My inspiration was two-pronged: a) this lovely daisy fabric. It’s been in my stash forever. As I drove into work one morning, I was contemplating how I could finally put it to good use. That’s when I remembered b) the new tool I had recently purchased, this hexagon template from Missouri Star Quilt Company. I have the large which works perfectly with layer cakes (10-inch squares). It does a fabulous job of showcasing your favorite prints. You can also get the small hexagon which can be used with jelly rolls (2.5-inch strips) or charm packs (5-inch squares).

My favorite thing about this quilt is the fabric. There’s some grunge (Moda Grunge Hits the Spot in Vert), which is one of my favorite fabric lines of all time. I would love to have a bolt of every color in every pattern. There’s a little Cotton + Steel in the form of tiny pandas. (Cotton + Steel Paper Bandana Panda Bebe Pearl) Lots of florals and dots and a few baby deer. How cute is that?

So cute!

The back is also adorable (Michael Miller Road Trip Hit the Road in Celestial). Even though I bought it recently, it wasn’t specifically for this quilt so I’m going to say ALL of the fabric came from my stash. Yeah! I get so excited when I use my stash. The really cool thing about that is – it all goes together so well, it could have been a single line of fabric. I don’t know about you but that doesn’t happen every day for me. I usually end up buying something for a new quilt.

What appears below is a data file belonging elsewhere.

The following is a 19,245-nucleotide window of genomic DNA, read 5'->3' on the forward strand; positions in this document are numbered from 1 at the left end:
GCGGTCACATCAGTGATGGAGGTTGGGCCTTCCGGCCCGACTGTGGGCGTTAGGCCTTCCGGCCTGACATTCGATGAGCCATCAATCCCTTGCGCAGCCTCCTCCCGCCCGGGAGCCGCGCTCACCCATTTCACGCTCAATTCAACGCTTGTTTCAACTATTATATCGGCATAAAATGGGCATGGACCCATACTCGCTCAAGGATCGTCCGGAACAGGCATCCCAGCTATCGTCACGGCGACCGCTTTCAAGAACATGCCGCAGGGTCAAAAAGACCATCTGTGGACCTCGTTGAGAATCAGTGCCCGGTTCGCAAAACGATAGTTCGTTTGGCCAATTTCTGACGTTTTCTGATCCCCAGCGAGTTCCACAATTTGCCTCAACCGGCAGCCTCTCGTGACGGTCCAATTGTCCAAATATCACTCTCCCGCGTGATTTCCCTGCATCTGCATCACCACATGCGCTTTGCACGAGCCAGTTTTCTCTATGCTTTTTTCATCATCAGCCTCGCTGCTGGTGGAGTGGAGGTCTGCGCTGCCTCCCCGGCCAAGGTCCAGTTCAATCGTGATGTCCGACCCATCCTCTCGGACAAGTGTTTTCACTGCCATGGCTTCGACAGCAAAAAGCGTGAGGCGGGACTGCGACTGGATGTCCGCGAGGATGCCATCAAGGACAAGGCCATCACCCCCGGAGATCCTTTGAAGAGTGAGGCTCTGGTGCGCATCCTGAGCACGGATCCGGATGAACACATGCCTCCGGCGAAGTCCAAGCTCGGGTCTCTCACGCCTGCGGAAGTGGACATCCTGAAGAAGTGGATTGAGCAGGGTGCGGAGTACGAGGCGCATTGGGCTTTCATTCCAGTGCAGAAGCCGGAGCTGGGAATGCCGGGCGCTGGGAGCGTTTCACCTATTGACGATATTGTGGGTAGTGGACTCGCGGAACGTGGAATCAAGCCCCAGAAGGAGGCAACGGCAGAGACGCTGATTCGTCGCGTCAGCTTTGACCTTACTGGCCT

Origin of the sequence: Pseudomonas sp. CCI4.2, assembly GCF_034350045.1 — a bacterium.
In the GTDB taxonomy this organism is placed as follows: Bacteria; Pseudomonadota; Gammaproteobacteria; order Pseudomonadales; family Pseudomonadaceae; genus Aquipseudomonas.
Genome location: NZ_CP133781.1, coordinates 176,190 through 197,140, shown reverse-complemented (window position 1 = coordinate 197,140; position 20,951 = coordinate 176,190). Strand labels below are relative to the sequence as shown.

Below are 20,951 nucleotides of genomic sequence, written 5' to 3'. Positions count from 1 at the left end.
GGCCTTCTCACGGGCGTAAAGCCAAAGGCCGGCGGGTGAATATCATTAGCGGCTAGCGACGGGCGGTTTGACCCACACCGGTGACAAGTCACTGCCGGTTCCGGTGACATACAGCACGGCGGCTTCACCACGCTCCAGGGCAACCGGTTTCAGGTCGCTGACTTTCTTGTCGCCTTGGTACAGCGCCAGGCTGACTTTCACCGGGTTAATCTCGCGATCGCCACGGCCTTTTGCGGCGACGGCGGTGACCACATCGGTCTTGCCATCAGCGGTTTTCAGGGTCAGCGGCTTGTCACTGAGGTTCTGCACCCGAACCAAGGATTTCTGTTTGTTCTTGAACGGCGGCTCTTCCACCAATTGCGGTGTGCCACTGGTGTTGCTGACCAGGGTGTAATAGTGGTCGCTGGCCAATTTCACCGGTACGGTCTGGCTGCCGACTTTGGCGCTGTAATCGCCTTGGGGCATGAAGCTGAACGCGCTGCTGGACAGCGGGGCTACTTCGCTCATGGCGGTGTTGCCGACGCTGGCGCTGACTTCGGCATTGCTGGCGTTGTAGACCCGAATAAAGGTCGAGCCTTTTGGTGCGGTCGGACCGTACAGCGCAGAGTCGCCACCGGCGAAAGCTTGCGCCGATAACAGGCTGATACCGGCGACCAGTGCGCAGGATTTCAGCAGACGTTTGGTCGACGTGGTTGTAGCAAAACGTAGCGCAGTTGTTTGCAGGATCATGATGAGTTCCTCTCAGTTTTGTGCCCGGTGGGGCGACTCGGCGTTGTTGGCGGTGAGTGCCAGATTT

Friday Five

When it comes to quilting, I love all the things. I WANT all the things. I buy as many of the things as I can afford, and maybe a little more. I justify this because I don’t buy jewelry. I wear flip flops almost exclusively, so I don’t spend much on shoes, and my annual budget for makeup is minuscule. I am mostly a low-maintenance gal, except for this one area.

As I was sewing today, I was thinking about my most favorite things of the moment and decided you probably want to know about them too, so here they are in no particular order…

Dritz Quilting Crystal Glass Head Pins I’ve never been infatuated with a pin before now, but these are just gorgeous. The picture doesn’t quite capture their luminescence. A friend had some at a recent sew-in and – after deciding it would be rude to steal them from her – grilled her like a cheap steak until she told me where to buy my own. I included the link above so you don’t have to resort to desperate measures.

 


This current WIP, which was a UFO for a long time, but which I recently got back into. I should finish it this month and it will only have taken two years. Yay. I call it Chaos Theory and I adore it. Is it bad form to tell people how much you love your own work? I hope not, because I just can’t help myself. I love it. This is Block 15 of 16, so I’m almost there.